5K Fun Run Raises Awareness for Cleft Lip and Palate

Dr. Joshua Demke

Dr. Joshua Demke, Facial Plastic and Reconstructive Surgeon for Texas Tech Physicians

Parents dreaming of the arrival of a new bundle of joy hope for a healthy baby. Yet, many babies are born with birth defects. According to the March of Dimes, about 6,800 babies in the U.S. are born with oral clefts each year. A cleft lip is a birth defect in which a baby's upper lip doesn’t form completely and has an opening in it.

Texas Tech Physician Dr. Joshua Demke said clefts of the lip could occur with or without a cleft palate. Cleft lip and palate are more common in boys, and isolated cleft palate is more common in girls.

Lubbock will host the first Cleft 5k Fun Run, Clefts United to benefit babies and children with cleft lip and palate at 8 a.m. Sept. 21 at the Texas Tech University Urbanovsky Park, 1701 Flint Ave.

“We hope to raise money for cleft patients in West Texas/Eastern New Mexico and for cleft patients abroad on overseas mission trips but mostly this is an opportunity to raise awareness about cleft lip and palate and support our community sharing in the strength of our cleft friends, neighbors and family members,” Demke said.

Llamas with cleft lip stitching

Llamas with cleft lip stitching are sold through Cupcakes for Clefts at the Ear Nose and Throat (ENT) clinic to help suport babies with cleft palate. 

There are a variety of environmental and genetic factors that contribute to facial clefting in newborns. Folic acid supplementation by mothers during pregnancy decreases the chances of having a baby born with a cleft palate.

Cleft lip is typically closed surgically when a baby is 2 to 3 months old. Palate repair involves surgically closing off and separating the roof of the mouth from the nose and is typically performed when a baby is 9 to 12 months old.

Surgeons wait to close the palate because if operated too early, there is greater chance of developing problems with growth restriction of the upper face. Demke said babies with clefts of the palate frequently are unable to feed well without specialized cleft feeding nipples and bottles.

Llamas

Lubbock will host the first Cleft 5k Fun Run to benefit babies and children with cleft lip. Dr. Demke's nonprofit, Cupcakes for Clefts is a sponsor for this event. 

“Children born with clefts can lead normal lives and the physical deformities can be minimized with surgery though children with cleft palates benefit from being followed by a multi-disciplinary team of specialists including plastic surgeons, ENT’s, hearing and speech experts, dentists and orthodontists. Such teams see children from birth to adulthood as they face different challenges at different points in life.” Demke said.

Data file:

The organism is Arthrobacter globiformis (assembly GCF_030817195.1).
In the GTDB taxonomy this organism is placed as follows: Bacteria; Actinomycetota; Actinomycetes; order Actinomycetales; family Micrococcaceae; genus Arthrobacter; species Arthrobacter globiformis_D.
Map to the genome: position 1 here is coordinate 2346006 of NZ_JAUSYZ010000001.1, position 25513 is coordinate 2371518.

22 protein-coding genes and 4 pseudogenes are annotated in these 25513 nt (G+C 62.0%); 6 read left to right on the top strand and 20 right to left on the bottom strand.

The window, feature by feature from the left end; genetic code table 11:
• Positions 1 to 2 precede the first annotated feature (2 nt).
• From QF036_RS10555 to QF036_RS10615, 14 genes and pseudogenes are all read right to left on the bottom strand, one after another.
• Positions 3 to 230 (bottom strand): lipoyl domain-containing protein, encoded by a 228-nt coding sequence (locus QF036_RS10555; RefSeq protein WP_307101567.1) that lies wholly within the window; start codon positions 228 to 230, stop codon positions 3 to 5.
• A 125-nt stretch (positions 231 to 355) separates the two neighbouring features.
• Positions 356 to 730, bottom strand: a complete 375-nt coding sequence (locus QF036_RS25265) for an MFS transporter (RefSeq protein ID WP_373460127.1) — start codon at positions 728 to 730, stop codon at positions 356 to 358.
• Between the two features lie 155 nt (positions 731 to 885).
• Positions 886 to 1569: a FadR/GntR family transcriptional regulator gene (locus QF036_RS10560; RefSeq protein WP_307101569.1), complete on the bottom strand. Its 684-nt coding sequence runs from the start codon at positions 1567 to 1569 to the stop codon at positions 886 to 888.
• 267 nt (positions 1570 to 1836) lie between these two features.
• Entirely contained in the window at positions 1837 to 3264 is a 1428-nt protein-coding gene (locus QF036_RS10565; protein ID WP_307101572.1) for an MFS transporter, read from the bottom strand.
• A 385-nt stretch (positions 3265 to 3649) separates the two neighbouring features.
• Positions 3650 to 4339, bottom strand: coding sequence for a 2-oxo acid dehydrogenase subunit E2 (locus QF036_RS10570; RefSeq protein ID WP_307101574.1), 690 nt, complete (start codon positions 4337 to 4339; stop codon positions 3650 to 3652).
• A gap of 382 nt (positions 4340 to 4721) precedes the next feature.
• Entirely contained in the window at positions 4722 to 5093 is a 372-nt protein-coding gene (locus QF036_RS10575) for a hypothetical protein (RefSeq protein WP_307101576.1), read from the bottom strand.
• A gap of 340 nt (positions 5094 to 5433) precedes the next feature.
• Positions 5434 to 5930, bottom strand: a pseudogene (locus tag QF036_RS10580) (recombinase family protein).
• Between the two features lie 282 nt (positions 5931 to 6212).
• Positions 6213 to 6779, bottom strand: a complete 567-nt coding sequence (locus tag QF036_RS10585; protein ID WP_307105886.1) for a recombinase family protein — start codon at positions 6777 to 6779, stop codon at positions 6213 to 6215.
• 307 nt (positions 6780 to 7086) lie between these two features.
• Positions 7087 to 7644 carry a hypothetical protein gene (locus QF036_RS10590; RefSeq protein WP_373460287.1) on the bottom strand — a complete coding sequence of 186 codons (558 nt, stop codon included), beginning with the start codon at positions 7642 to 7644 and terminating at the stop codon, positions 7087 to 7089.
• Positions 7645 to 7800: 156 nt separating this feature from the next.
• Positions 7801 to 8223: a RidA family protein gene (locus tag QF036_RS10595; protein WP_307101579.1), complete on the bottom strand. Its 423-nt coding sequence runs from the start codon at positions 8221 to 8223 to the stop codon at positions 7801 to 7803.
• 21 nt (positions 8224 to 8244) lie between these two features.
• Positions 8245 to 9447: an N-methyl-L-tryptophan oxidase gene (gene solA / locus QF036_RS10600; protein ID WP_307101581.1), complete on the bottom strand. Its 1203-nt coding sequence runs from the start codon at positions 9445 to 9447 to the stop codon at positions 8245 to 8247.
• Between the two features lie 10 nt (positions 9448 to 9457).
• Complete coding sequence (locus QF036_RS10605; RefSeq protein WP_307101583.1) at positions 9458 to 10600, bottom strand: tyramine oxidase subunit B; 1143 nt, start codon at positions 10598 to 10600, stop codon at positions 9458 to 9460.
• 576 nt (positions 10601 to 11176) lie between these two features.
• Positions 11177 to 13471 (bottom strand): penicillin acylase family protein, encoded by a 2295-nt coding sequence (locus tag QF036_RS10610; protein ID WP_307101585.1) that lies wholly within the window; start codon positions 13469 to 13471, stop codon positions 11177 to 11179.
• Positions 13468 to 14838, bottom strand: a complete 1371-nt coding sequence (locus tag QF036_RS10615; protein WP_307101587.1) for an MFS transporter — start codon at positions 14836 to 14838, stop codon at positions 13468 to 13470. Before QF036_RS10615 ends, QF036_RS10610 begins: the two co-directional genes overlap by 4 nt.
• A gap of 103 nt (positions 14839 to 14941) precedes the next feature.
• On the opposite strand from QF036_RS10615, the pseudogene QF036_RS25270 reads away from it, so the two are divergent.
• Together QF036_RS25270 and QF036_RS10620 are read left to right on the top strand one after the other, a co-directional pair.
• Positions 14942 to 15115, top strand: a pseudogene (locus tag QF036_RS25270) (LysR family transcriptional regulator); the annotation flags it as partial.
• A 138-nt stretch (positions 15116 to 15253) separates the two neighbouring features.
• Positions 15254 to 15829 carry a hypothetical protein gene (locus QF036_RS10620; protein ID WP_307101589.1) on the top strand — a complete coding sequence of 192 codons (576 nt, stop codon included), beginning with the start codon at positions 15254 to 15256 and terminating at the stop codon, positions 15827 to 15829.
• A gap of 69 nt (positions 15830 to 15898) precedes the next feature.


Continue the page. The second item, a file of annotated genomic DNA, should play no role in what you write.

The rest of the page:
Early registration can be found at https://www.facebook.com/Cupcakes-for-Clefts-106925360667542/. Same-day registration will be available.

Related Stories

Remembering Dr. Tom McGovern

TTUHSC Celebration of Life Service was held March 25th in remembrance of Tom McGovern, Ed.D.

TTUHSC Ranks Fourth Nationally Among Graduate Institutions as a Military Friendly® School

TTUHSC has been named as a Military Friendly® School for 2022-2023. Among graduate schools, TTUHSC ranked fourth in the nation, achieving Gold award status.

TTUHSC Jerry H. Hodge School of Pharmacy Students Celebrate Residency Assignments on Match Day

On March 16, fourth-year TTUHSC Jerry H. Hodge School of Pharmacy students interested in completing a residency after they graduate in May, learned where they would spend the next stage of their training during the Pharmacy Residency Match Day.

Recent Stories

Research

Startups Begin Here! Four Startups Awarded $50,000 from TTUHSC President

The Innovation Hub at Research Park today (September 26, 2022) announced the winners of its annual Presidents' Innovative Startup Awards. The award recognizes startups that have a high potential for growth and an economic impact in West Texas.

Education

Fifth Graders Become Doctors for a Day

Fifth graders from Bean Elementary School became doctors for a day. The Texas Tech University Health Sciences Center (TTUHSC) Student National Medical Association (SNMA) hosted the Doctors for a Day Minicamp on Sept. 23.

Research

New Study Explains Mechanisms of Salt Transport and Could Help Treat Cystic Fibrosis

Pablo Artigas, Ph.D., from TTHSC's School of Medicine’s Department of Cell Physiology and Molecular Biophysics, published a study with his team of collaborators in Nature Communications.